Thousands of tourists and skiers head to snow-covered northern Pakistan
MOHAMED VALL: In Nouroz [INAUDIBLE] Skardu, capital of the northern Pakistani province of Gilgit-Baltistan, a festival that marks the coming of spring dates back to ancient Persia.
But during the last days of this region's harsh winter another equally joyful event takes place. It's the extreme winter sports season. Participants and tourists pour in from around Pakistan and abroad.
KHALID KHURSHID: This area is a gift to all humans around the world. The scenic beauty of the area, the glaciers, the mountains and the natural habitat, the environment, the forests. The tourism is number one.
I think if we talk about the private sector in Gilgit-Baltistan, 70% of the businesses are related with the tourism.
MOHAMED VALL: Gilgit-Baltistan is a part of the greater Himalayan chain with snowy peaks that range from 7,000 to 8,000 meters in height. Skiers and mountain climbers come here to test their limits.
RAJA NASIR: [NON-ENGLISH SPEECH]
INTERPRETER: Ice traversing is unique in northern Pakistan. Skiers from Italy took part in making this possible. They also came to pay tribute to Pakistan's legendary mountaineer, Ali Sadpara, and to showcase the natural beauty of this area to attract more tourists and benefit the locals.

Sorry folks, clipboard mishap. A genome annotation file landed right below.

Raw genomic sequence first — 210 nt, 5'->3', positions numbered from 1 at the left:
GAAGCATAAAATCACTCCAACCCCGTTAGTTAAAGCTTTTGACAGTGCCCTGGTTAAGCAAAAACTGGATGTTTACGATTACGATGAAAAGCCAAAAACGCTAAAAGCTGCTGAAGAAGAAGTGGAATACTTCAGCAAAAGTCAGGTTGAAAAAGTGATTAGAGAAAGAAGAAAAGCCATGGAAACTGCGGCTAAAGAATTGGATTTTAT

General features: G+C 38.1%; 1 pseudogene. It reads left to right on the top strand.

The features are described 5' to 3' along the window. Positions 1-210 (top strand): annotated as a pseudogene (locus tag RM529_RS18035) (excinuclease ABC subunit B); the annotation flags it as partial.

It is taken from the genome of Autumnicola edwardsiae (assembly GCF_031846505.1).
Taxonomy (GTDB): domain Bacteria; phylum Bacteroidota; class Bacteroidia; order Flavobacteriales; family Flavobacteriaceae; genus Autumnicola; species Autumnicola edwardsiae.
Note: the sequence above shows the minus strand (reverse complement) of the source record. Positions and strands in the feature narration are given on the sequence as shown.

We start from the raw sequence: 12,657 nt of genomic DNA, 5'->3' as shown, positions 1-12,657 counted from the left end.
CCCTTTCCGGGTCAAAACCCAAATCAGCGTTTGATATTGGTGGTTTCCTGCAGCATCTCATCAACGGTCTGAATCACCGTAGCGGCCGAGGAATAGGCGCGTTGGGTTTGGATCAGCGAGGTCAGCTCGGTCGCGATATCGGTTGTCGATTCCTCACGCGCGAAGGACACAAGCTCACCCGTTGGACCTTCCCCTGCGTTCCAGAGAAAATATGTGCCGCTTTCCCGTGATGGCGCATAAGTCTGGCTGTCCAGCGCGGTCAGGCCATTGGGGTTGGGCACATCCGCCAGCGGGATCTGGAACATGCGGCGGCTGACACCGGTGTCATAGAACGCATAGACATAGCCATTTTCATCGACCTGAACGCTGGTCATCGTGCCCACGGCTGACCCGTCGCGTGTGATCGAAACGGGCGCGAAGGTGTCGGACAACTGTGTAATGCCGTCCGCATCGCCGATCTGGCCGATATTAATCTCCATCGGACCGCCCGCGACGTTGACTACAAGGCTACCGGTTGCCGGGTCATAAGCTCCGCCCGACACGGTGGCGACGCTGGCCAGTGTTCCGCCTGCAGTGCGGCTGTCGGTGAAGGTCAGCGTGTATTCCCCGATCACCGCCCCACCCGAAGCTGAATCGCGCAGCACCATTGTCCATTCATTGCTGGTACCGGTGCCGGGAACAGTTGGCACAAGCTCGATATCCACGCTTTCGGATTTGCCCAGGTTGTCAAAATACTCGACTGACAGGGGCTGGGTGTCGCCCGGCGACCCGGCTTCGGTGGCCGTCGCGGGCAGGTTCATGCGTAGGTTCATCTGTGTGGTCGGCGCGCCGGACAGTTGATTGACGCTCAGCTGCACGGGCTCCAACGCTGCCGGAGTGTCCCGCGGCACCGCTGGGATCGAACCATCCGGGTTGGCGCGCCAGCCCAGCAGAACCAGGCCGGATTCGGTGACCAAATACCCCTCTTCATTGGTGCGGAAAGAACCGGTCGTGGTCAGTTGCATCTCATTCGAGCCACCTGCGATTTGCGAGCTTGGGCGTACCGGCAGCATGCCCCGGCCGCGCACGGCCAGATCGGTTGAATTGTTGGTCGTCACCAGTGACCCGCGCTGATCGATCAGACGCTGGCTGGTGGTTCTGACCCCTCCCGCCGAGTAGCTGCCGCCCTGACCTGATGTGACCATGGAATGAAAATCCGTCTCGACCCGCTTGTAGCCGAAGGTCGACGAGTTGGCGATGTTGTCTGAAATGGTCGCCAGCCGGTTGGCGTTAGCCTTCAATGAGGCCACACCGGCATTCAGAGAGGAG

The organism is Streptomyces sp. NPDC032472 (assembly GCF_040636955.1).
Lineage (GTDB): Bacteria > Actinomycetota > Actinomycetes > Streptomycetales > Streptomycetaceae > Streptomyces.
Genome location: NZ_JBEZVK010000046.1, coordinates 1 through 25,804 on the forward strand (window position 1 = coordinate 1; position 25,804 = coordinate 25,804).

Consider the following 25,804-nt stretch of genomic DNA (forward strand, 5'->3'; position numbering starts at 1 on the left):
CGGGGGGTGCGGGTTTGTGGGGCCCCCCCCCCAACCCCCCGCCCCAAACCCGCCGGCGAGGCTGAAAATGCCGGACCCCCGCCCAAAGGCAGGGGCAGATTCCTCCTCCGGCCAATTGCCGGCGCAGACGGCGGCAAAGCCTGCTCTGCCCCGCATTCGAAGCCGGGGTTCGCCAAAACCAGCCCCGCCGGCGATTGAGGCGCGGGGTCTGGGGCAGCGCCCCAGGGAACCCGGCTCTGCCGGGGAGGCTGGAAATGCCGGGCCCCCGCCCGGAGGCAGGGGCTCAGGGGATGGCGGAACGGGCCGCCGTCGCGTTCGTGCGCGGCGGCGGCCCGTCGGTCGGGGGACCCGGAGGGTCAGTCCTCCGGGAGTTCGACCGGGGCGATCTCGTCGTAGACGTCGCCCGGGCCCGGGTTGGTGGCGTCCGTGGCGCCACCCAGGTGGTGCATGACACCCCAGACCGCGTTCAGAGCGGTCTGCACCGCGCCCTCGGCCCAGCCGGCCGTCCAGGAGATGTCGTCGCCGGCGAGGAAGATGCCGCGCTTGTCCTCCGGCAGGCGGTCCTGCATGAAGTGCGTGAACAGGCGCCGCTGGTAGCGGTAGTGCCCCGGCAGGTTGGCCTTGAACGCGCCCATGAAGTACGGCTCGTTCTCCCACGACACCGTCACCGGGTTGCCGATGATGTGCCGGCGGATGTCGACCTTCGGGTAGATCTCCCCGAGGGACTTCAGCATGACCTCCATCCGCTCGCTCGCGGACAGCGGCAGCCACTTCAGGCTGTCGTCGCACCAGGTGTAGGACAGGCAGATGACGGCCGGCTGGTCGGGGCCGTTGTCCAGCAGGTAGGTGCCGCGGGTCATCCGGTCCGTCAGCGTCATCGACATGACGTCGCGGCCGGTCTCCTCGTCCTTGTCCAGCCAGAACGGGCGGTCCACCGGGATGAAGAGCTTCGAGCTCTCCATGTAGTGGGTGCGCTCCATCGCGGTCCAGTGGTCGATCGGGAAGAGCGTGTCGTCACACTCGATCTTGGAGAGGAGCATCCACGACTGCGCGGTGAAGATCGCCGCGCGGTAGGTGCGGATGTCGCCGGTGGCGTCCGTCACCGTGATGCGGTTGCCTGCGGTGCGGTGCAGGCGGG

SAMUEL CONFORTOLA: I am part of a team of six Italians who came here to cross the Deosai National Park to do some ski touring. What we found was a unique landscape, a high-up wild adventure, something that I think a lot of people would be interested to do. Very unique place, special memories.
MOHAMED VALL: This year's winter and spring events are held in memory of Pakistan's famous climber, Muhammad Ali Sadpara, who went missing last month while trying to scale the world's second highest peak in the Karakorum Mountain Range, otherwise known as K2. He was officially declared dead after several rescue missions by Pakistan's military failed to track him.
At the foot of the mountain range, the town comes alive with visitors. Every imaginable type of goods could be seen on display here, from art to machine guns.
[MUSIC PLAYING, CHEERING]
The festival lights attract the old and the young, and there are hardly any signs of the COVID-19 restrictions and prevention measures seen elsewhere. For many, this remote region is an escape from the pandemic and a place to enjoy the traditions of old and new.
Mohamed Vall, Al Jazeera.